In honor of Hispanic Heritage Month, A.R. Brouwer celebrates the achievements of the Hispanic community in the Architectural, Engineering, and Construction (AEC) industry. This article highlights the contributions and tremendous impact of the Hispanic and Latino communities on our industry. Hispanics are a vital labor source in the United States construction industry (one in three workers in the US construction industry is Hispanic). And that number has been increasing rapidly over the past two decades. They comprise 31.5 percent of construction employment compared to 18.8 percent across all industries.
Why is Hispanic Heritage Celebrated for an Entire Month?
Every year since September 1989, when President George H.W. Bush declared September 15-October 15th would be Hispanic Heritage Month, Americans celebrate the contributions and importance of Hispanics and Latinos to the United States. Their ancestors came from Spain, Mexico, the Caribbean, Central America, and South America. Hispanic Heritage Month begins on September 15th because it marks the independence of multiple Latin American countries: Costa Rica, Nicaragua, El Salvador, Honduras, and Guatemala, followed by the Independence of Mexico on September 16th and Chile’s on September 18th Columbus Day, known as “El Día de la Raza,” is celebrated on October 12th. The end of Hispanic Heritage Month is on October 15th.
Diversity of the Hispanic and Latin American People
“Hispanic” and “Latino” are pan-ethnic terms meant to describe – and summarize – the population of people of that ethnic background living in the U.S. In practice, the Census Bureau most often uses the term “Hispanic.” In contrast, Pew Research Center uses the words “Hispanic” and “Latino” interchangeably when describing this population.
HISPANIC: a person who comes from or is a descendant of a Spanish-speaking country. These countries include Argentina, Bolivia, Chile, Colombia, Costa Rica, Cuba, Dominican Republic, Ecuador, El Salvador, Equatorial Guinea, Guatemala, Honduras, Mexico, Nicaragua, Panama, Paraguay, Peru, Puerto Rico, Spain, Uruguay, and Venezuela.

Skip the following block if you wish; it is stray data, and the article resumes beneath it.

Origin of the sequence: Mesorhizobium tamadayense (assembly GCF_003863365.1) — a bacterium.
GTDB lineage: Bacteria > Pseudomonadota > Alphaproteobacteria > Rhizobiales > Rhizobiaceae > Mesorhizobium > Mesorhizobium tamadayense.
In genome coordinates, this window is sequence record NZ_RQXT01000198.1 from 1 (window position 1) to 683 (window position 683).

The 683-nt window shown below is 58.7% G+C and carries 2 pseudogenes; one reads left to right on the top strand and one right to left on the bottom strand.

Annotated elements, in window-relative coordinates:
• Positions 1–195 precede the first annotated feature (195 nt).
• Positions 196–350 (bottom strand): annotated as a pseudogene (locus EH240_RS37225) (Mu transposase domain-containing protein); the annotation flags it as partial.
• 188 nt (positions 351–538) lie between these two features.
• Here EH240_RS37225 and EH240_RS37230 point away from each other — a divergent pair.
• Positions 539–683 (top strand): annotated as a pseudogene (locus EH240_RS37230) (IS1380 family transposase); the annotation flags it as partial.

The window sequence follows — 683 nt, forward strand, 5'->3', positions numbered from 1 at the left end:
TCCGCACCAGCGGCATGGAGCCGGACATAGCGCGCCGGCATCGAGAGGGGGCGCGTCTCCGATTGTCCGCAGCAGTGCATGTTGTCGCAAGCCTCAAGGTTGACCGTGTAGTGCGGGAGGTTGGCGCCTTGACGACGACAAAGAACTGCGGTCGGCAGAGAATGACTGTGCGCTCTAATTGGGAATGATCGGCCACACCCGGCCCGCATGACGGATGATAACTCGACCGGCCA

LATINO: a person who comes from or is a descendant of a Latin American country. Latin America is generally understood to consist of the entire continent of South America and Mexico, Central America, and the islands of the Caribbean, whose inhabitants speak a Romance language. The peoples of this large area shared the experience of conquest and colonization by the Spaniards and Portuguese.
- North and Central America: Belize, Costa Rica, El Salvador, Guatemala, Honduras, Mexico, Nicaragua, Panama
- South America: Argentina, Bolivia, Brazil, Chile, Colombia, Ecuador, French Guiana, Guyana, Paraguay, Peru, Suriname, Uruguay, Venezuela
- Caribbean: Cuba, Dominican Republic, Haiti, and dependencies and constituent entities; Guadeloupe, Martinique, Puerto Rico, Saint Barthelemy, Saint-Martin
According to the National Council of Hispanic Employment Program Managers, “This year’s theme for Hispanic Heritage Month is “Unidos: Inclusivity for a Stronger Nation.” The theme “encourages us to ensure that all voices are represented and welcomed to help build stronger communities and a stronger nation.
Some Notable Architects and Engineers